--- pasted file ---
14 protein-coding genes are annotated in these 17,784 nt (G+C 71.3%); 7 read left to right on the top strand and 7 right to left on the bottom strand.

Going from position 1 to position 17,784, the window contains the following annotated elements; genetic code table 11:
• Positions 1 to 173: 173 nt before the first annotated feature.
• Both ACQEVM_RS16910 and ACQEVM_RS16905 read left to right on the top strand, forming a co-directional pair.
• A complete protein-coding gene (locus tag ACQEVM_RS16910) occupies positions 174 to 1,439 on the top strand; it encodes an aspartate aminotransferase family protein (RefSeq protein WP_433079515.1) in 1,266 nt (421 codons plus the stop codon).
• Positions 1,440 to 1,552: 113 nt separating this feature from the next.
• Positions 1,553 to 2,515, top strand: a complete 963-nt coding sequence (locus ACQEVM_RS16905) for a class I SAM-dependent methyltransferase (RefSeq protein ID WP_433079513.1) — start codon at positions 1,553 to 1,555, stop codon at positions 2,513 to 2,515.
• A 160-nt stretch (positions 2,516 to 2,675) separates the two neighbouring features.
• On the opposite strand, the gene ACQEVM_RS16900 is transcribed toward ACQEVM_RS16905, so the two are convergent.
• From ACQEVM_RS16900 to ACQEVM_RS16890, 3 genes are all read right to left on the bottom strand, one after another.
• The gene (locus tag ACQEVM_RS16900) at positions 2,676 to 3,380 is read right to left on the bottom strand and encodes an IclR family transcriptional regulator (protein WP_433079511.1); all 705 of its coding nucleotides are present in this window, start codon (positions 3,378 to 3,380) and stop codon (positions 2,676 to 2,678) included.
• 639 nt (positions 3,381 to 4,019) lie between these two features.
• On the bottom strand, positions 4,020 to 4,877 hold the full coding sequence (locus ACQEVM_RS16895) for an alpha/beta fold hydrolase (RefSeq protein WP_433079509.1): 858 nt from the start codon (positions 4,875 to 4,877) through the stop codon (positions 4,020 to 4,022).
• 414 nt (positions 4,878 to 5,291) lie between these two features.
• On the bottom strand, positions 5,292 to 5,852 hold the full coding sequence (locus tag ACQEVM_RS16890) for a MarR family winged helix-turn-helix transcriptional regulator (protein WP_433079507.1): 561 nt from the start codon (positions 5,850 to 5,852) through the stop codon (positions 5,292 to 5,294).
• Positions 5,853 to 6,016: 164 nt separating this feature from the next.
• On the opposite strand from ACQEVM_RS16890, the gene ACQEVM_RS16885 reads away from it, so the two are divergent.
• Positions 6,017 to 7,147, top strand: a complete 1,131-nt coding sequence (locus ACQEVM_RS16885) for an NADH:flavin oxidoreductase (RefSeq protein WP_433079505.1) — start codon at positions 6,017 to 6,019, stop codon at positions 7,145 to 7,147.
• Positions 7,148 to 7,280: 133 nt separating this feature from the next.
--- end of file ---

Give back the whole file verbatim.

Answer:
14 protein-coding genes are annotated in these 17,784 nt (G+C 71.3%); 7 read left to right on the top strand and 7 right to left on the bottom strand.

Going from position 1 to position 17,784, the window contains the following annotated elements; genetic code table 11:
• Positions 1 to 173: 173 nt before the first annotated feature.
• Both ACQEVM_RS16910 and ACQEVM_RS16905 read left to right on the top strand, forming a co-directional pair.
• A complete protein-coding gene (locus tag ACQEVM_RS16910) occupies positions 174 to 1,439 on the top strand; it encodes an aspartate aminotransferase family protein (RefSeq protein WP_433079515.1) in 1,266 nt (421 codons plus the stop codon).
• Positions 1,440 to 1,552: 113 nt separating this feature from the next.
• Positions 1,553 to 2,515, top strand: a complete 963-nt coding sequence (locus ACQEVM_RS16905) for a class I SAM-dependent methyltransferase (RefSeq protein ID WP_433079513.1) — start codon at positions 1,553 to 1,555, stop codon at positions 2,513 to 2,515.
• A 160-nt stretch (positions 2,516 to 2,675) separates the two neighbouring features.
• On the opposite strand, the gene ACQEVM_RS16900 is transcribed toward ACQEVM_RS16905, so the two are convergent.
• From ACQEVM_RS16900 to ACQEVM_RS16890, 3 genes are all read right to left on the bottom strand, one after another.
• The gene (locus tag ACQEVM_RS16900) at positions 2,676 to 3,380 is read right to left on the bottom strand and encodes an IclR family transcriptional regulator (protein WP_433079511.1); all 705 of its coding nucleotides are present in this window, start codon (positions 3,378 to 3,380) and stop codon (positions 2,676 to 2,678) included.
• 639 nt (positions 3,381 to 4,019) lie between these two features.
• On the bottom strand, positions 4,020 to 4,877 hold the full coding sequence (locus ACQEVM_RS16895) for an alpha/beta fold hydrolase (RefSeq protein WP_433079509.1): 858 nt from the start codon (positions 4,875 to 4,877) through the stop codon (positions 4,020 to 4,022).
• 414 nt (positions 4,878 to 5,291) lie between these two features.
• On the bottom strand, positions 5,292 to 5,852 hold the full coding sequence (locus tag ACQEVM_RS16890) for a MarR family winged helix-turn-helix transcriptional regulator (protein WP_433079507.1): 561 nt from the start codon (positions 5,850 to 5,852) through the stop codon (positions 5,292 to 5,294).
• Positions 5,853 to 6,016: 164 nt separating this feature from the next.
• On the opposite strand from ACQEVM_RS16890, the gene ACQEVM_RS16885 reads away from it, so the two are divergent.
• Positions 6,017 to 7,147, top strand: a complete 1,131-nt coding sequence (locus ACQEVM_RS16885) for an NADH:flavin oxidoreductase (RefSeq protein WP_433079505.1) — start codon at positions 6,017 to 6,019, stop codon at positions 7,145 to 7,147.
• Positions 7,148 to 7,280: 133 nt separating this feature from the next.